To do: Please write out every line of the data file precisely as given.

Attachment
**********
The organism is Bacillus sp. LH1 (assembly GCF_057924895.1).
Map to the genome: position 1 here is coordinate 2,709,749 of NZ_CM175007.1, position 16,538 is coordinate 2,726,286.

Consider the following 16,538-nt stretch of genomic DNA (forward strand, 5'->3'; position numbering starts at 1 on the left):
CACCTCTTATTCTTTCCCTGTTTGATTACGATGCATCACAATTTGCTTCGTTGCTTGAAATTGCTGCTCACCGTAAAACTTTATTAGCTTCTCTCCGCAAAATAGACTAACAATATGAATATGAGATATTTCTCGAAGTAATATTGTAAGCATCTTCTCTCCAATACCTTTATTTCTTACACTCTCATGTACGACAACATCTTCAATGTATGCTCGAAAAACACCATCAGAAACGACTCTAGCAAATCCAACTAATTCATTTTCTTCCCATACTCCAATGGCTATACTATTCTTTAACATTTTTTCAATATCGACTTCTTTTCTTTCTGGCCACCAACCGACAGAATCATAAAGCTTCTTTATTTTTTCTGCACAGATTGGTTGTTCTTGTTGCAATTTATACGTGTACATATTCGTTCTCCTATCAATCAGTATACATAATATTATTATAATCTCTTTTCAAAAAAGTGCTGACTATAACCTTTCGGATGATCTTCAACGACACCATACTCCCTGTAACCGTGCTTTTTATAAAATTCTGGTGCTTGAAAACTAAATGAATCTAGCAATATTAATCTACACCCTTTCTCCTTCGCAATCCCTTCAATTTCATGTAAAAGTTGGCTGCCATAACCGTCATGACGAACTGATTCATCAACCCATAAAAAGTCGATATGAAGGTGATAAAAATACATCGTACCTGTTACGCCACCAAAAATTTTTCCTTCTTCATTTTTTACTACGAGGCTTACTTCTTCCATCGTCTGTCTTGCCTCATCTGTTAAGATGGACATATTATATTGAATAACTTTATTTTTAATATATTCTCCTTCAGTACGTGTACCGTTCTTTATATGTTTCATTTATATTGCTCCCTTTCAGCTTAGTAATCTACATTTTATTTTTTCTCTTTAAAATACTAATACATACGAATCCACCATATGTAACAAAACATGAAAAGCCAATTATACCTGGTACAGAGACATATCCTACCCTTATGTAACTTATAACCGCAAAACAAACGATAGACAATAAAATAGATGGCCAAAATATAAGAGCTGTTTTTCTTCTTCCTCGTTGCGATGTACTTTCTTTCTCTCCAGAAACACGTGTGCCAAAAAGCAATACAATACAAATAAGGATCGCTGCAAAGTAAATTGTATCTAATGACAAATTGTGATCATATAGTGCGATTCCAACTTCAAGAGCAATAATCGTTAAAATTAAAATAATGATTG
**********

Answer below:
The organism is Bacillus sp. LH1 (assembly GCF_057924895.1).
Map to the genome: position 1 here is coordinate 2,709,749 of NZ_CM175007.1, position 16,538 is coordinate 2,726,286.

Consider the following 16,538-nt stretch of genomic DNA (forward strand, 5'->3'; position numbering starts at 1 on the left):
CACCTCTTATTCTTTCCCTGTTTGATTACGATGCATCACAATTTGCTTCGTTGCTTGAAATTGCTGCTCACCGTAAAACTTTATTAGCTTCTCTCCGCAAAATAGACTAACAATATGAATATGAGATATTTCTCGAAGTAATATTGTAAGCATCTTCTCTCCAATACCTTTATTTCTTACACTCTCATGTACGACAACATCTTCAATGTATGCTCGAAAAACACCATCAGAAACGACTCTAGCAAATCCAACTAATTCATTTTCTTCCCATACTCCAATGGCTATACTATTCTTTAACATTTTTTCAATATCGACTTCTTTTCTTTCTGGCCACCAACCGACAGAATCATAAAGCTTCTTTATTTTTTCTGCACAGATTGGTTGTTCTTGTTGCAATTTATACGTGTACATATTCGTTCTCCTATCAATCAGTATACATAATATTATTATAATCTCTTTTCAAAAAAGTGCTGACTATAACCTTTCGGATGATCTTCAACGACACCATACTCCCTGTAACCGTGCTTTTTATAAAATTCTGGTGCTTGAAAACTAAATGAATCTAGCAATATTAATCTACACCCTTTCTCCTTCGCAATCCCTTCAATTTCATGTAAAAGTTGGCTGCCATAACCGTCATGACGAACTGATTCATCAACCCATAAAAAGTCGATATGAAGGTGATAAAAATACATCGTACCTGTTACGCCACCAAAAATTTTTCCTTCTTCATTTTTTACTACGAGGCTTACTTCTTCCATCGTCTGTCTTGCCTCATCTGTTAAGATGGACATATTATATTGAATAACTTTATTTTTAATATATTCTCCTTCAGTACGTGTACCGTTCTTTATATGTTTCATTTATATTGCTCCCTTTCAGCTTAGTAATCTACATTTTATTTTTTCTCTTTAAAATACTAATACATACGAATCCACCATATGTAACAAAACATGAAAAGCCAATTATACCTGGTACAGAGACATATCCTACCCTTATGTAACTTATAACCGCAAAACAAACGATAGACAATAAAATAGATGGCCAAAATATAAGAGCTGTTTTTCTTCTTCCTCGTTGCGATGTACTTTCTTTCTCTCCAGAAACACGTGTGCCAAAAAGCAATACAATACAAATAAGGATCGCTGCAAAGTAAATTGTATCTAATGACAAATTGTGATCATATAGTGCGATTCCAACTTCAAGAGCAATAATCGTTAAAATTAAAATAATGATTG